Back when I still owned my '28 A roadster in England, I'd drive it without the roof whenever the chance arose. I never understood why the majority of roadsters I'd see in magazines and on the road in the western United States had the roof "up". Then I moved here and drove my 1946 Ford roadster pickup to Bonneville without a roof, and immediately "got it"! Man, the sun was brutal. I was used to the wind battering me, but the heat and necessity to keep bare skin covered gave me a rude awakening.
So when I planned on taking the truck to the Lone Star Round Up in Texas, I figured it was time to fabricate a roof. The forecast of rain was admittedly a factor, but crossing the SoCal and Arizona deserts in 104-degree heat was my prime motivation to get undercover.
Now, I've done my fair share of sheetmetal fabrication-I formed the rear cab panel on this truck using VW Microbus rear corners and English-wheeled steel-but had never welded with aluminum, so while I did the sheetmetal work myself, I entrusted the welding to a couple of good friends, Jimmy White at Circle City Hot Rods and "Kiwi" Steve Davies at Kiwi Steve's Hot Rod Shop. I chose aluminum for its light weight, as I wanted to be able to remove and fit the top on my own. The roof became a real work in progress, with me driving it to and from the office and between rod shops, as the roof frame and then the skin progressed.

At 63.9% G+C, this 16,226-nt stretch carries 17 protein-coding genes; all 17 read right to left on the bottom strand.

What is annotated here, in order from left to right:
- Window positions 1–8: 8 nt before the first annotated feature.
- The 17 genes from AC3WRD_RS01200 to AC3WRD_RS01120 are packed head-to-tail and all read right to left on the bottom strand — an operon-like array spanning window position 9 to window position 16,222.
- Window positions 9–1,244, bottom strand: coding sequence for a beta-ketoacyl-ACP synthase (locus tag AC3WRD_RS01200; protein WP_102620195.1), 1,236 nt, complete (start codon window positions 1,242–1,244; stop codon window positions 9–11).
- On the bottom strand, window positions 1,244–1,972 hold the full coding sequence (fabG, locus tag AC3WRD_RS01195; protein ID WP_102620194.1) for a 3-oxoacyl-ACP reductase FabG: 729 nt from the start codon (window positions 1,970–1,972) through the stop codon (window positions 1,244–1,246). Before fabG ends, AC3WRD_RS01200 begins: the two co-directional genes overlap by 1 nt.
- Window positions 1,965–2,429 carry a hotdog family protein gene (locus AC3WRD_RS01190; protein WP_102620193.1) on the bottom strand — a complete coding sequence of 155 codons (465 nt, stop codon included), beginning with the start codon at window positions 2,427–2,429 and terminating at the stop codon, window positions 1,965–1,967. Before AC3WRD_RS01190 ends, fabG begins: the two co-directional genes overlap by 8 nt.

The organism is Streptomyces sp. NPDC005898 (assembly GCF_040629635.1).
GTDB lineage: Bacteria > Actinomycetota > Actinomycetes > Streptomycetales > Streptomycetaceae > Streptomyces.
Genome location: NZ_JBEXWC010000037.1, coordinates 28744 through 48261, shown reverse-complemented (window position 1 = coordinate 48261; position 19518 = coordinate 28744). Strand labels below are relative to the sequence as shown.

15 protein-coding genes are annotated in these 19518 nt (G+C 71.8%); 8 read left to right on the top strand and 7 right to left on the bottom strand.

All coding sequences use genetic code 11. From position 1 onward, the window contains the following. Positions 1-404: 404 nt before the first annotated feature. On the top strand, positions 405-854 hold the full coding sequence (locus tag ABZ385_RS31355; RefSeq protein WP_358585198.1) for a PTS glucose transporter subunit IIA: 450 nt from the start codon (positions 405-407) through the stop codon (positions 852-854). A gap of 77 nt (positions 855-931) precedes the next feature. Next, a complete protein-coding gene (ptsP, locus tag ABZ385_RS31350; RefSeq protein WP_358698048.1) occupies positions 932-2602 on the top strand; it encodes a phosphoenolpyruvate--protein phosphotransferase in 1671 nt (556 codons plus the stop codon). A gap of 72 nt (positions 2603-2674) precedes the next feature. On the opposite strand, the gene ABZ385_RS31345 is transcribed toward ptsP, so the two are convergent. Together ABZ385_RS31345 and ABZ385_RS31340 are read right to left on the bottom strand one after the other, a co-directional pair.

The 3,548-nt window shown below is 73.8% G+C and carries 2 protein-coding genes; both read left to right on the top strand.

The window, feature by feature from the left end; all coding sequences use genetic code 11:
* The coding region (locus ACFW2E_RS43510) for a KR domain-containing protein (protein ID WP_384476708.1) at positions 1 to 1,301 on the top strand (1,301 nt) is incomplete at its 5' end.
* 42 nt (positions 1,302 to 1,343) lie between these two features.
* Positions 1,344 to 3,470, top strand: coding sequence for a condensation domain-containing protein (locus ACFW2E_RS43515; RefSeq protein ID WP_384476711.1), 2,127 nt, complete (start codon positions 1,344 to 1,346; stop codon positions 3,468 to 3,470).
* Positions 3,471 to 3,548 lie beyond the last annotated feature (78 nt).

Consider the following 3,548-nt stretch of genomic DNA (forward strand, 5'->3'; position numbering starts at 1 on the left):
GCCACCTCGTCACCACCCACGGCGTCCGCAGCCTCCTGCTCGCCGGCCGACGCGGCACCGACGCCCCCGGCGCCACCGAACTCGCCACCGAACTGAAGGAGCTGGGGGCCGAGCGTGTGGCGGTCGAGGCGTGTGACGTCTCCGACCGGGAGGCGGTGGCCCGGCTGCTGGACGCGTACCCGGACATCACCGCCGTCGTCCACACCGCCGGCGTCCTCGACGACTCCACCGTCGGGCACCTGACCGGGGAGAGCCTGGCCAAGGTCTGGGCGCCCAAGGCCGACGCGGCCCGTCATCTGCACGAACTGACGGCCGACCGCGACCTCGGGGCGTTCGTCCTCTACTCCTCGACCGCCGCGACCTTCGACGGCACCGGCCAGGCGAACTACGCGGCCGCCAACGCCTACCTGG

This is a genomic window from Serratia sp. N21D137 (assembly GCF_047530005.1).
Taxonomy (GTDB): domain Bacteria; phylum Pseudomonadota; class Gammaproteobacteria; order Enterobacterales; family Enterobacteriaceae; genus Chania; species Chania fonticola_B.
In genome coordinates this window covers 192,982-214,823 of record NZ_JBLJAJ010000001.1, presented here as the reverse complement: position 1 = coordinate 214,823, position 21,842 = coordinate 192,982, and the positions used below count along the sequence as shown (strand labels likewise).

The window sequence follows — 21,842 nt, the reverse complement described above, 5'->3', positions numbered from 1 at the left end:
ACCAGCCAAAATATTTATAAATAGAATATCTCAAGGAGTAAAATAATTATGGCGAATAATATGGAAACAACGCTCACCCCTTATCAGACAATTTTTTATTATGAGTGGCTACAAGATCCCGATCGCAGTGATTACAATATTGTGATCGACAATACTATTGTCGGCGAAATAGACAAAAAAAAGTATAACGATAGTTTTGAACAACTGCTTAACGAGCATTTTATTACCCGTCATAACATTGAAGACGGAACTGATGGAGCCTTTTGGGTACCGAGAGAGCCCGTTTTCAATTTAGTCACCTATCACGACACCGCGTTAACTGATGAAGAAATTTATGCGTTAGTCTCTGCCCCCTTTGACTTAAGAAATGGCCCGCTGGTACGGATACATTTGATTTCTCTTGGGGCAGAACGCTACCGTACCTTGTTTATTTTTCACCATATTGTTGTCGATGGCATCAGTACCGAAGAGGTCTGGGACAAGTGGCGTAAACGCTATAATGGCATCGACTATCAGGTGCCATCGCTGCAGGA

It'll eventually get covered in the same material used to cover a folding roof, the idea behind the pronounced top bows being that it'll look like it folds when finished, yet offer the security of a closed car, as it'll have roll-up windows too.
Apart from the ability to weld aluminum, and the use of a shrinker/stretcher, there were no special tools used in the construction either. The heavy-gauge aluminum was rolled using nothing more elaborate than a gas bottle laid on the floor, while the bows were bent using a simple pipe bender of the type available at hardware stores for bending plumbing pipes. In fact, I first tried using a proper tubing bender at Walden Speed Shop, and the aluminum tube kept collapsing!
I mention all this to illustrate that if you fancy a lift-off roof for your roadster, there's really nothing to stop you having a go. Do what I did; get it to a point where it requires welding, and drive the car to a qualified welder for that part of the job. Oh, and all the materials used came from a reclaimed metal yard; I have less than $120 in this whole thing. And that's a small price to pay for staying dry or avoiding sunstroke!
The first order of business...
The first order of business was to fabricate a perimeter framework, so I cut some patterns from 1/4-inch MDF with a jigsaw to go around the back of the cockpit and across the windshield header.
The patterns were then traced...
The patterns were then traced onto a sheet of 3/16-inch aluminum and cut out using a bandsaw. Not the oxidation on the aluminum; all the materials were sourced cheaply at a local metal reclamation yard.
The rough-cut sections were...
The rough-cut sections were labeled in accordance with their intended positions on the truck, and then the edges dressed with a file.